Thailand’s student leaders say they do not trust the prime minister’s plans to amend the constitution by the end of the year and said they would continue the rally to pressure the government to resign.
Student-led pro-democracy protests have gripped the country for the past four months with demonstrators calling on the Prayut Chan-ocha government to resign, for the government to re-draft the military-backed charter and for the government to stop harassing dissidents.
The protests have taken place throughout the entire country with tens of thousands of demonstrators regularly taking to the street to demand a change of government.
The government reconvened the parliament early on Monday to deal with the ongoing political crisis with the prime minister promising to address charter amendments by year’s end.
Prayut said that once the amendments were drafted, there would still need to be a referendum before the new constitution was promulgated. The prime minister said he has no plans to resign.
Student protesters were unconvinced by the premier’s offer however. At a rally on Monday evening, several leaders told Thai Enquirer that the offer by the government should not be trusted.
“I think these are just words to buy time, they are just words to relieve the pressure he is feeling from the protesters,” protest leader Patsaravalee Tanakitvibulpon told Thai Enquirer. “Personally, I think Prayut Chan-ocha has not done enough to push forward the constitution has not appeared willing to do it.”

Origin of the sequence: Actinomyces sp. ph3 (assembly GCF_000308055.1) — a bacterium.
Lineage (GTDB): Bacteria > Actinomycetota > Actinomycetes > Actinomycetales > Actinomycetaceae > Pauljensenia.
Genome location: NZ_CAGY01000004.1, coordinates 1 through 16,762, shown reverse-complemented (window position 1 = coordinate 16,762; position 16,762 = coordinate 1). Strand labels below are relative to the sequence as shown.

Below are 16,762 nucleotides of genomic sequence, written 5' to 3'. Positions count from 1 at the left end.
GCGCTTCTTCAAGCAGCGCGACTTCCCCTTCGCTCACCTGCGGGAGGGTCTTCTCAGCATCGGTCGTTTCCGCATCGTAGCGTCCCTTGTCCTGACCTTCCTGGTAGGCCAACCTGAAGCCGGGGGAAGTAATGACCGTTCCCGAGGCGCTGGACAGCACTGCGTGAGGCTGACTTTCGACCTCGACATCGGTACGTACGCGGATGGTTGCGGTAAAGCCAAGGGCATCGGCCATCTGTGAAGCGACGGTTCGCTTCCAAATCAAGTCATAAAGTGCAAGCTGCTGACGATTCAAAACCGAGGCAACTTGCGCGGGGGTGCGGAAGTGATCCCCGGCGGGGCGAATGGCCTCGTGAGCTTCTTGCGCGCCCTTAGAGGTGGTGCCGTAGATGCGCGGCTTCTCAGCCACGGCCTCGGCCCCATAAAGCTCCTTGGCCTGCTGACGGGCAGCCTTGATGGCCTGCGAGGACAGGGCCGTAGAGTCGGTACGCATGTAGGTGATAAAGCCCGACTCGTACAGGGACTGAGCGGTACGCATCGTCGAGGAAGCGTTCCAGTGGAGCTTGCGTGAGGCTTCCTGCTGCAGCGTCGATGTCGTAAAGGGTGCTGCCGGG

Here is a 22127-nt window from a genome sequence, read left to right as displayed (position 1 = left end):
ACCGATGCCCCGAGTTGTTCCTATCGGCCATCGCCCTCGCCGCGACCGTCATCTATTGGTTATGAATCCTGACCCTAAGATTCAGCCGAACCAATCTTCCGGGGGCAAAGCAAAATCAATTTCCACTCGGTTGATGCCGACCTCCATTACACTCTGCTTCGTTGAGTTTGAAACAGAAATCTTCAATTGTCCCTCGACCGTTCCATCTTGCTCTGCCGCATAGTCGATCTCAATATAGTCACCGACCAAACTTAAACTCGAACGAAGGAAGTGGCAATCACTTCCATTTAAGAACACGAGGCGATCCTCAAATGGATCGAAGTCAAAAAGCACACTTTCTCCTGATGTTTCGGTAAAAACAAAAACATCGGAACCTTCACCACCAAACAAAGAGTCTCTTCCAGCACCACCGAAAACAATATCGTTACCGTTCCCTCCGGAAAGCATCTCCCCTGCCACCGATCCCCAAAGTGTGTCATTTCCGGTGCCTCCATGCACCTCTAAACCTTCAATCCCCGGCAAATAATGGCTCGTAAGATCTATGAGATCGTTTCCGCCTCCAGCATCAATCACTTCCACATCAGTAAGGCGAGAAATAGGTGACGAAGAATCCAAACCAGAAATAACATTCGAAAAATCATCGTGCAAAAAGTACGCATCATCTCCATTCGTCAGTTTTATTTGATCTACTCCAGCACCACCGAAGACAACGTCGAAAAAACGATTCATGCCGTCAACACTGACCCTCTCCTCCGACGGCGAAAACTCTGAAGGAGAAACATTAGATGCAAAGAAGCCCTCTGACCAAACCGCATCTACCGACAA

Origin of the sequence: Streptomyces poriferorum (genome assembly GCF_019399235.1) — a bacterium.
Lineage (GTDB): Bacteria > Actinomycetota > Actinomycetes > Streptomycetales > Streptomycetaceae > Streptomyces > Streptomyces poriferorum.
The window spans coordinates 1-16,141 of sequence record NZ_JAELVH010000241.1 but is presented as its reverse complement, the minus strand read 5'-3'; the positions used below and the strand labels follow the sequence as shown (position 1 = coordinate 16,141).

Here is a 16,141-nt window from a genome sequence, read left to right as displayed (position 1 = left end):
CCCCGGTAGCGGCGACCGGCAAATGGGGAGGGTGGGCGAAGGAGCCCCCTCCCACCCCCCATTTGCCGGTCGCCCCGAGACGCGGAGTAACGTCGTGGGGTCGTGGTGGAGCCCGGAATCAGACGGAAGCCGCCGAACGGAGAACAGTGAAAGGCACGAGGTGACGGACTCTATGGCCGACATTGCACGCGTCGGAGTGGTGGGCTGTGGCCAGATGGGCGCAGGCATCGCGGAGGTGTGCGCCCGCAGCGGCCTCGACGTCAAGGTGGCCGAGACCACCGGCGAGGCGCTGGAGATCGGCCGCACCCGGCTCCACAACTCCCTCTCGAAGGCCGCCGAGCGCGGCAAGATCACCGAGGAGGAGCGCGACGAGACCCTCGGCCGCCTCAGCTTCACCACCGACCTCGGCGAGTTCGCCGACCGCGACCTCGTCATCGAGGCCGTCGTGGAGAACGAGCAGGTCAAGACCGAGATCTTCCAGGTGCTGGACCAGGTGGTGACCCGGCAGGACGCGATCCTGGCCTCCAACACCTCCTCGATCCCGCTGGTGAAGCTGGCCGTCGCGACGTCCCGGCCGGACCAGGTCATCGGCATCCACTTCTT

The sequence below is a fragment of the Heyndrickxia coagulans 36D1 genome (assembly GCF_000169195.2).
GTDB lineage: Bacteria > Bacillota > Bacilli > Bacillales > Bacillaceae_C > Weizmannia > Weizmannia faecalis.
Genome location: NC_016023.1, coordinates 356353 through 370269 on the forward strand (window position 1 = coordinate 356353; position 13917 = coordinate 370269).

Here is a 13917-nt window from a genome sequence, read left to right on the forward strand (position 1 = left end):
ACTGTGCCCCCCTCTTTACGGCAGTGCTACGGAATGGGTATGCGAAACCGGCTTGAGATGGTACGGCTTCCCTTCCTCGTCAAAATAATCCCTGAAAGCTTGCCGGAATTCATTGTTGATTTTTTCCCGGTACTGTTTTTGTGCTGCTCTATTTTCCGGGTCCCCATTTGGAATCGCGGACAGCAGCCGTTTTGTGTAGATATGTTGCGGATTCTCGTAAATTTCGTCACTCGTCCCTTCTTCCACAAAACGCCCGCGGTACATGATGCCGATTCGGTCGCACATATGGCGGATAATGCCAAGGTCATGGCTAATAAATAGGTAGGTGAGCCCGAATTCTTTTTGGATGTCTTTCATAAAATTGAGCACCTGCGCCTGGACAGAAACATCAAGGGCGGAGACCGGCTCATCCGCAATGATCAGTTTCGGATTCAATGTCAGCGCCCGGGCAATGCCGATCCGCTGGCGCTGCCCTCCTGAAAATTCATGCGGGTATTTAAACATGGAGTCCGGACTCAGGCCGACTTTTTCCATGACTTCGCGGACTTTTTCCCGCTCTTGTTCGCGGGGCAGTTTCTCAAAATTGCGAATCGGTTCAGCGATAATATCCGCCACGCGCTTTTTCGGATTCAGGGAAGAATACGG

Patsaravalee was recently arrested by the government and held overnight without charge for leading a previous protests.
“The constitution came along with a coup, so we cannot trust the Prayut government,” said protest leader Jutatip Sirikhan. “If we let them amend the constitution then it will just be drafted so that it benefits them again.”
The protest core leaders said that they would continue to rally and it would be up to the leaders of the government to show good faith by resigning and pushing forward constitutional amendments.